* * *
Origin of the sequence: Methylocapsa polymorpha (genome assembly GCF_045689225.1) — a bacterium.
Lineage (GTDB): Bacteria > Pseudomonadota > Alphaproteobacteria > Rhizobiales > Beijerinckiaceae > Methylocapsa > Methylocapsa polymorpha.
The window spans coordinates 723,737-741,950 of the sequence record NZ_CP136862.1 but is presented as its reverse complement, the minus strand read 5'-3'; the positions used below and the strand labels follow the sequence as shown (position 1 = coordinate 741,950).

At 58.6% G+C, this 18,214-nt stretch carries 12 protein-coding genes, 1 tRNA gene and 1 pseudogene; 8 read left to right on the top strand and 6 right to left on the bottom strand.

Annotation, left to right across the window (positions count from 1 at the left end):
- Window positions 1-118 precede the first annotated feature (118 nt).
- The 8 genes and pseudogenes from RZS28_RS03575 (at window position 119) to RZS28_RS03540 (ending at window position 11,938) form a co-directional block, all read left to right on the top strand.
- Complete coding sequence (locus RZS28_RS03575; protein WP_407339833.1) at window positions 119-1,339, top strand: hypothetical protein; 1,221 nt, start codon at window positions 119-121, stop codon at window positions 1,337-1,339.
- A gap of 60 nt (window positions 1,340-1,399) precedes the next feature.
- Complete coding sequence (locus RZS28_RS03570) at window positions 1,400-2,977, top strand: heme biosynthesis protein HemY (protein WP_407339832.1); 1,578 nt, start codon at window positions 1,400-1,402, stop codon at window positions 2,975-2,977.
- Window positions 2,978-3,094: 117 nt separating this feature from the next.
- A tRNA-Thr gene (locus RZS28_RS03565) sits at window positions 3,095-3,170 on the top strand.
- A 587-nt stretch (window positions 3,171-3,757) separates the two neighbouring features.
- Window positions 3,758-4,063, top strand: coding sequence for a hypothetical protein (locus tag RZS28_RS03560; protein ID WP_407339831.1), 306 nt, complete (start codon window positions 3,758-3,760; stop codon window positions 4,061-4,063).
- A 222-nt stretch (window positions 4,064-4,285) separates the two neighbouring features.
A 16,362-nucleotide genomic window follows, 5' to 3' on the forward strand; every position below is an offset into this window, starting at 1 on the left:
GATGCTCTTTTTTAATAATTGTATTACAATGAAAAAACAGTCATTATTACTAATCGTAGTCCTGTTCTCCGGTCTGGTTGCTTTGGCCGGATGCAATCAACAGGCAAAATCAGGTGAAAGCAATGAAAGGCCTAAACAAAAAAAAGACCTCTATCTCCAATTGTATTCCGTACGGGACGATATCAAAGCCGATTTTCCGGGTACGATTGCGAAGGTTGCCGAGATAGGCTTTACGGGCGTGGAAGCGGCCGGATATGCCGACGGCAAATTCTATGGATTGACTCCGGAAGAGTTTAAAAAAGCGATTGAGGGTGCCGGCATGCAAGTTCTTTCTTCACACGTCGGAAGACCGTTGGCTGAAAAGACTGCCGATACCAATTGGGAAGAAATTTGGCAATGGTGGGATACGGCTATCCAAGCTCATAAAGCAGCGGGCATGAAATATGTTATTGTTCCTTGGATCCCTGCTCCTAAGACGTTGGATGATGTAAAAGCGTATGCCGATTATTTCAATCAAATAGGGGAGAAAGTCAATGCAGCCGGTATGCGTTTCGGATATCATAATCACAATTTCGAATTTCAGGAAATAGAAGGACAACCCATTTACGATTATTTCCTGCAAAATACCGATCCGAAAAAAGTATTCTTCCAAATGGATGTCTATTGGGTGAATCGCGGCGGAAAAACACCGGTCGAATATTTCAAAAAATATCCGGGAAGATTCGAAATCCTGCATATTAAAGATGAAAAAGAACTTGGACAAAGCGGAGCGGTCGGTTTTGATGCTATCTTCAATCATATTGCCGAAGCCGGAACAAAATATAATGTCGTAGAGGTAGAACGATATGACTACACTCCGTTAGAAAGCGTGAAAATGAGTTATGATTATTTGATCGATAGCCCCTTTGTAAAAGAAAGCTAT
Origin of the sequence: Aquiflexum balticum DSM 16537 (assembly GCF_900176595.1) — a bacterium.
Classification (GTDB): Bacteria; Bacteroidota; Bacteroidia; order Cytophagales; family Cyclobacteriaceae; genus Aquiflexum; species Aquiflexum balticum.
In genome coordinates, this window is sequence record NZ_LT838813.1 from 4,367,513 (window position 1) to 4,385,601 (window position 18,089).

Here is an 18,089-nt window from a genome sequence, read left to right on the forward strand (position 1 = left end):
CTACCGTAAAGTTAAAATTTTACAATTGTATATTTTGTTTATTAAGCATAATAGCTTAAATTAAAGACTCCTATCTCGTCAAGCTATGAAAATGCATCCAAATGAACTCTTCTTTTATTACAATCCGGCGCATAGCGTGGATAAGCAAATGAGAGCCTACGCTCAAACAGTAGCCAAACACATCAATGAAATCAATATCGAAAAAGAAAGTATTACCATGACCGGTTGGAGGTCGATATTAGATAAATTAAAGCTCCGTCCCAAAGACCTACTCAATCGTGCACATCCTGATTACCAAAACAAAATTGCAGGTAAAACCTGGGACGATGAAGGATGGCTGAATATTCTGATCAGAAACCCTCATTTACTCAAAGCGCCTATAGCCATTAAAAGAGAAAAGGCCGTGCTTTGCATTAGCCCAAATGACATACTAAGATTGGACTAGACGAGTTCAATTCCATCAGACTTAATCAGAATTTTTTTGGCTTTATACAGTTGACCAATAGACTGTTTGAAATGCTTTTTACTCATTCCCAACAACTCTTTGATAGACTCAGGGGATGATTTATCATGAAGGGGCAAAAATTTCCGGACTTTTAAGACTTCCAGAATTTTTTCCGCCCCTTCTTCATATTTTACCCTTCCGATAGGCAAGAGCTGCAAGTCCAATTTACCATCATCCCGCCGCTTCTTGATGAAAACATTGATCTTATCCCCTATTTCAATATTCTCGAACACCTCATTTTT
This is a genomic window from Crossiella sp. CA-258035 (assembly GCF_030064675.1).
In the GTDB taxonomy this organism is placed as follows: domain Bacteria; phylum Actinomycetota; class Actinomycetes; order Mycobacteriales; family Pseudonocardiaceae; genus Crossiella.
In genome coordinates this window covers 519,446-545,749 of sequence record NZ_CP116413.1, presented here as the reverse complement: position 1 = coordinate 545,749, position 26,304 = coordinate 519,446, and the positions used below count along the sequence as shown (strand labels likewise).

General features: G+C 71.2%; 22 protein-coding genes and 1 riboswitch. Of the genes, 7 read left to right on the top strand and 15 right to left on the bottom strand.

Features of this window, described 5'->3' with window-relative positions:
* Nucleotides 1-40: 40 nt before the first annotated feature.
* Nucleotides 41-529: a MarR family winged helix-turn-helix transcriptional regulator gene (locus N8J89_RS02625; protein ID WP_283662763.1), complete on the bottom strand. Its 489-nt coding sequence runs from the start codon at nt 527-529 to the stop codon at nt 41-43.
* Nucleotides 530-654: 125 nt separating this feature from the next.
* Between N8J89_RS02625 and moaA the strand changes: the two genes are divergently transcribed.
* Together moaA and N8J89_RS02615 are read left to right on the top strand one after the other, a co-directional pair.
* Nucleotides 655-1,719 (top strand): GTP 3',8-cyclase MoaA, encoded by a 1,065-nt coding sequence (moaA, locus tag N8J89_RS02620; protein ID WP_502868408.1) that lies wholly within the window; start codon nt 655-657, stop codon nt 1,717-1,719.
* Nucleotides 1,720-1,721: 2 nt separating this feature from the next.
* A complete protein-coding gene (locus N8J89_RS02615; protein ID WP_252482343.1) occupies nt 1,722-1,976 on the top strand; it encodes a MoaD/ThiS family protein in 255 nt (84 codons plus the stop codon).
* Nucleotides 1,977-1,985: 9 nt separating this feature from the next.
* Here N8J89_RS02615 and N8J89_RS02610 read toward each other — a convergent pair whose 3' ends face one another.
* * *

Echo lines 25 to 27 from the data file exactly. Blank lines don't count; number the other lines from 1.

In genome coordinates this window covers 519,446-545,749 of sequence record NZ_CP116413.1, presented here as the reverse complement: position 1 = coordinate 545,749, position 26,304 = coordinate 519,446, and the positions used below count along the sequence as shown (strand labels likewise).

General features: G+C 71.2%; 22 protein-coding genes and 1 riboswitch. Of the genes, 7 read left to right on the top strand and 15 right to left on the bottom strand.

Features of this window, described 5'->3' with window-relative positions: